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An Imperative to Act: Family Planning in West Africa

By: Pape Gaye, President and CEO, IntraHealth International

The following was originally posted on the IntraHealth International blog. Reposted here with permission. Cliquez ici pour lire le blog en français.

Earlier this month, I was in Ouagadougou, Burkina Faso with delegates from eight French-speaking West African countries* for the conference, “Family Planning in the context of Population and Development: the Urgency to Act.”

What I heard was a lot of talk: conversations I have heard before about the need to convince people of “the importance of family planning,” and the desire to focus on family planning only as a means of birth spacing rather than as a critical tool that people need to exercise their rights to make informed choices about pregnancy and childbearing.

Although millions of dollars have poured into West Africa to support family planning, it is clear that progress is slow. The World Health Organization’s recent publication “Family planning in sub-Saharan Africa: progress or stagnation?” shows that approval for family planning remains low in West Africa as does demand, particularly for limiting births. Although many people in West Africa report being unwilling or unready to use family planning, many are also uninformed about family planning methods and where to get contraceptives. Bridging the knowledge gap is critical.

This made the meeting in Ouagadougou all the more important as a venue to galvanize new energy and resources for a region that lags far behind the rest of the world. Although in some West African countries modest economic progress has been made, the fight against poverty is far from being won. West African countries are among some of the world’s least developed nations and report some of the lowest contraceptive prevalence rates and the highest fertility rates globally.

  • Togo, the country with the highest contraceptive prevalence rate—17%— in the region, still ranks 139th on the human development index. Other West Africa countries also rank at the bottom of the development rankings from 142nd to 167th.
  • West African countries report some of the world’s highest fertility rates: women in Niger bear an average of 7.1 children, and women in Mali have an average of 6.6 children.
  • In West Africa, the risk of death from pregnancy-related causes is still 3.5 times higher than in other developing countries and as much as 500 times higher than some developed countries.

Given these realities, it was heartening then that in Ouagadougou there was a strong showing of high-level commitment for family planning in the region, but many continue to forward the argument that in West Africa family planning should be promoted as a means of “child spacing.” No one can argue with the clear benefits of increasing the time between births. I am afraid, however, that limiting the discussion of family planning to child spacing fails to recognize the many benefits of family planning. When people have the information and services to plan their families, women can avoid unwanted pregnancies; maternal deaths can be prevented; fewer babies will die; and communities can flourish. Family planning is a means of spacing, timing, and preventing unwanted pregnancies. And it is essential if these countries are to realize their dreams of achieving Millennium Development Goals 4 & 5 and becoming emergent nations.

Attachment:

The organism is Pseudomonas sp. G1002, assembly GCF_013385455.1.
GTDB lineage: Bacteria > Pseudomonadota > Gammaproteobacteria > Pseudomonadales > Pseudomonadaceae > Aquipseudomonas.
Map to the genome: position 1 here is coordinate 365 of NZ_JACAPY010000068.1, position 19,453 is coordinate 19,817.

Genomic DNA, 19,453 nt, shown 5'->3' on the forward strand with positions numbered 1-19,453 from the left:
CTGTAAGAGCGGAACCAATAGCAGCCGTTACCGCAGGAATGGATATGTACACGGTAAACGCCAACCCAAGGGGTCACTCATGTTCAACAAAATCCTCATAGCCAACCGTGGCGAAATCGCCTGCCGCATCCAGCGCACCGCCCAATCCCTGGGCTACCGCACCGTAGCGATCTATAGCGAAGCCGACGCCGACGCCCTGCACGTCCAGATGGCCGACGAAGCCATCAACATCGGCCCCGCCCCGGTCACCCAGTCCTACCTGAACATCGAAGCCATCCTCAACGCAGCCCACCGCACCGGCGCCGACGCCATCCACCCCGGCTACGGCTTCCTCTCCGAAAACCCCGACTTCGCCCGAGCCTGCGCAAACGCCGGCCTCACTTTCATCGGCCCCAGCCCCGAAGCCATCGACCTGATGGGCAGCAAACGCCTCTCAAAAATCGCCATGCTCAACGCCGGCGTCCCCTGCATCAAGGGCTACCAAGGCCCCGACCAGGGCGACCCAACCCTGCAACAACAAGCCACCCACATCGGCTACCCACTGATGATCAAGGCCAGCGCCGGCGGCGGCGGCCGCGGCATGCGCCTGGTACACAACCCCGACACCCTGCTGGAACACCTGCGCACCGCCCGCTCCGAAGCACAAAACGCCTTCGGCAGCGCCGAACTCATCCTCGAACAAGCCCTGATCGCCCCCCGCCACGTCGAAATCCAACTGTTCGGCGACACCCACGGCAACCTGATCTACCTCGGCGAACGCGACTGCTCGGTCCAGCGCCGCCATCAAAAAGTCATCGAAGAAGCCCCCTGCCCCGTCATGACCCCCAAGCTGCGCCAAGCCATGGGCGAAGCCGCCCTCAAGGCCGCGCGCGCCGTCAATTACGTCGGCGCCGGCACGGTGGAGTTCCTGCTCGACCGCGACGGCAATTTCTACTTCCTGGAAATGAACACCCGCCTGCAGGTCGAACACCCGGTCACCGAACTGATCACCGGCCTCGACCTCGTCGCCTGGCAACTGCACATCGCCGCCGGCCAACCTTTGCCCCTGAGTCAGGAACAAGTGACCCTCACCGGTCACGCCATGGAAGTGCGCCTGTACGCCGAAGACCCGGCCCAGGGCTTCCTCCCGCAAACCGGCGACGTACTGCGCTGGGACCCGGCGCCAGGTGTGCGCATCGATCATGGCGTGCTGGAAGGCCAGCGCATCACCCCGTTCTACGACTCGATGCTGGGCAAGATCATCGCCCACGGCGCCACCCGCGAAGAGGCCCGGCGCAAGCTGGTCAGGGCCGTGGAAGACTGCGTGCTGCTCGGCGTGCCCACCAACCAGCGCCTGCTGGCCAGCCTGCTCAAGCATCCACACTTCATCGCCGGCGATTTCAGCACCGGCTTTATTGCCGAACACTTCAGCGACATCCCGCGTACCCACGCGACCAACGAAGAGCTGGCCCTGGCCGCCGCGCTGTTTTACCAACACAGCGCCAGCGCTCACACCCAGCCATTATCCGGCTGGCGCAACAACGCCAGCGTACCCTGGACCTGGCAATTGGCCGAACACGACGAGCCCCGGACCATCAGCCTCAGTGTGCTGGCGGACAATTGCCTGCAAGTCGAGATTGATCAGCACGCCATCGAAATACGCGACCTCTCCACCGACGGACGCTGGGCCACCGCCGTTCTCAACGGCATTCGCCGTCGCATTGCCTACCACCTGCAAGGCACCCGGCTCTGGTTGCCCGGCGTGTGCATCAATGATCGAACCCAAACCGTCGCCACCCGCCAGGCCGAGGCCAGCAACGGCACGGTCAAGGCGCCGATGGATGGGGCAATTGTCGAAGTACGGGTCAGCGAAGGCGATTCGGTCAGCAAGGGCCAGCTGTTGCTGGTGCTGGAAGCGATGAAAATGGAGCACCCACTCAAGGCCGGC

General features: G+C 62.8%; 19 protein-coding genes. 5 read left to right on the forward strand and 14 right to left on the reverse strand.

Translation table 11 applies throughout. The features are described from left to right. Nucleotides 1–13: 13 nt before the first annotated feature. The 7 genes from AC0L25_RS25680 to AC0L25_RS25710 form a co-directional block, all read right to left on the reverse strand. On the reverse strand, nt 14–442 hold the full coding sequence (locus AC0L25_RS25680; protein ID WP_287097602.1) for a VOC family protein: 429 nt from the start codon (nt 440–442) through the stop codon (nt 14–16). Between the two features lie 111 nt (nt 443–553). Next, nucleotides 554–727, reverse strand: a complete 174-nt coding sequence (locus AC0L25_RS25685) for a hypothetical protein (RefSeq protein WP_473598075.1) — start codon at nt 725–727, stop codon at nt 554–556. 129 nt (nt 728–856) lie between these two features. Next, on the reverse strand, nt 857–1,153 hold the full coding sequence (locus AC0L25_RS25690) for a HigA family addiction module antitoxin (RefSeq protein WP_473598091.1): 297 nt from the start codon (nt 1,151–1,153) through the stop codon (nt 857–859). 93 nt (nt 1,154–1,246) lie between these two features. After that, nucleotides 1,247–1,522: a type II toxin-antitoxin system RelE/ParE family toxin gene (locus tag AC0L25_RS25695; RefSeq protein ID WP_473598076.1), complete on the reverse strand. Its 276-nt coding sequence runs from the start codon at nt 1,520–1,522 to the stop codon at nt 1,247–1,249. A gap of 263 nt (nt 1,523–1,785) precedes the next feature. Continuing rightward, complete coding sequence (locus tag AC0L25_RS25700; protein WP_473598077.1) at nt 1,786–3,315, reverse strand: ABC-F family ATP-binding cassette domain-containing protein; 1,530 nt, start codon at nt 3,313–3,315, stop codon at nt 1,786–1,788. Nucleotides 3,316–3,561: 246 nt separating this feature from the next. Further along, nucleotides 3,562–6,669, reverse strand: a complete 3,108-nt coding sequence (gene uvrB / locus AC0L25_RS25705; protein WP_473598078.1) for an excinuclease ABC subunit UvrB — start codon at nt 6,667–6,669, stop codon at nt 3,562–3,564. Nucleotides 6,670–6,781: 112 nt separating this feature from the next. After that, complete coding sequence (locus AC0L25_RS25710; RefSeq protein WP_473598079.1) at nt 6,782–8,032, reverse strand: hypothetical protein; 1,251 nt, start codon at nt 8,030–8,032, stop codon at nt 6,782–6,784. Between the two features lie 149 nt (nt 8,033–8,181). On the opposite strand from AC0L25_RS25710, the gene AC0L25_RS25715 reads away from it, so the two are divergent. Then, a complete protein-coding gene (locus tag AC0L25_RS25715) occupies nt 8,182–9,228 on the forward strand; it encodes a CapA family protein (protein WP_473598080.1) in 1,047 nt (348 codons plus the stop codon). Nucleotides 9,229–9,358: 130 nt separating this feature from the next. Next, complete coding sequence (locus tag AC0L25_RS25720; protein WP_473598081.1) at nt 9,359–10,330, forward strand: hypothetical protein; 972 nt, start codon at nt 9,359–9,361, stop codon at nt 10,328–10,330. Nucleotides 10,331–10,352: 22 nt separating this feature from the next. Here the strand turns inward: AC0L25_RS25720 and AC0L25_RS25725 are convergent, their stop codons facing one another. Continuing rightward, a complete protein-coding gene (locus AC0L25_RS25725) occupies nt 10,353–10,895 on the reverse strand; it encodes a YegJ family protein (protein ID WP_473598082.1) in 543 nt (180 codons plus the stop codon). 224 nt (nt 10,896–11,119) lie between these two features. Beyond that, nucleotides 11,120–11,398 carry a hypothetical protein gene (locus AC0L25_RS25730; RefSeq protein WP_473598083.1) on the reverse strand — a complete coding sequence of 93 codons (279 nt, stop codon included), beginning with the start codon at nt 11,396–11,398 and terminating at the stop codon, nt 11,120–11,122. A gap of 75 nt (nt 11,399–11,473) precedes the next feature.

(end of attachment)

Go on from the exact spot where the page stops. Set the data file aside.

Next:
Rather than point fingers elsewhere, leaders in this sub-region should demonstrate commitment through their own policies and actions. To really seize on the new opportunities and overwhelming interest in and support from the international donor community for family planning in Francophone West Africa, I think that we need:

  • More robust leadership from the highest-level decision-makers and opinion leaders, who are willing to make budget commitments and unambiguous statements on the importance of family planning and its critical role in development. This also requires greater emphasis on accountability and personal commitment.
  • Full engagement of civil society and its active participation in the follow-up and monitoring of family planning commitments made by ministries and organizations. Civil society also has a pivotal role to play in fostering community dialogue and holding leaders accountable for making family planning accessible, affordable, and acceptable.
  • The media including social media, and young people, including the budding community of social entrepreneurs, also have an important role to play in spreading accurate information about family planning, which people need to make informed choices.
  • More strategic involvement and engagement of the private sector, including ways to make companies more aware of their development footprint. Public-private collaboration should generate and innovate the base of the pyramid of solutions for greater access to quality reproductive health services.

Recently, The Bill & Melinda Gates Institute for Population and Reproductive Health announced that the next international family planning conference will be organized in November 2011 in Dakar, Senegal, building on the Kampala 2009 conference. That meeting will provide a golden opportunity to maintain the momentum created by the Ouagadougou meeting and pledges made by the French government and other donors. The conference will also provide a platform for following up on country plans developed by the eight participating countries.

I challenge us to turn the talk into action so we can celebrate our marked progress in the next nine months when we gather in Dakar.


* Benin, Burkina Faso, Guinea, Mali, Mauritania, Niger, Senegal and Togo. Cote d’Ivoire, a leading economic power in the region was absent due to ongoing political turmoil.

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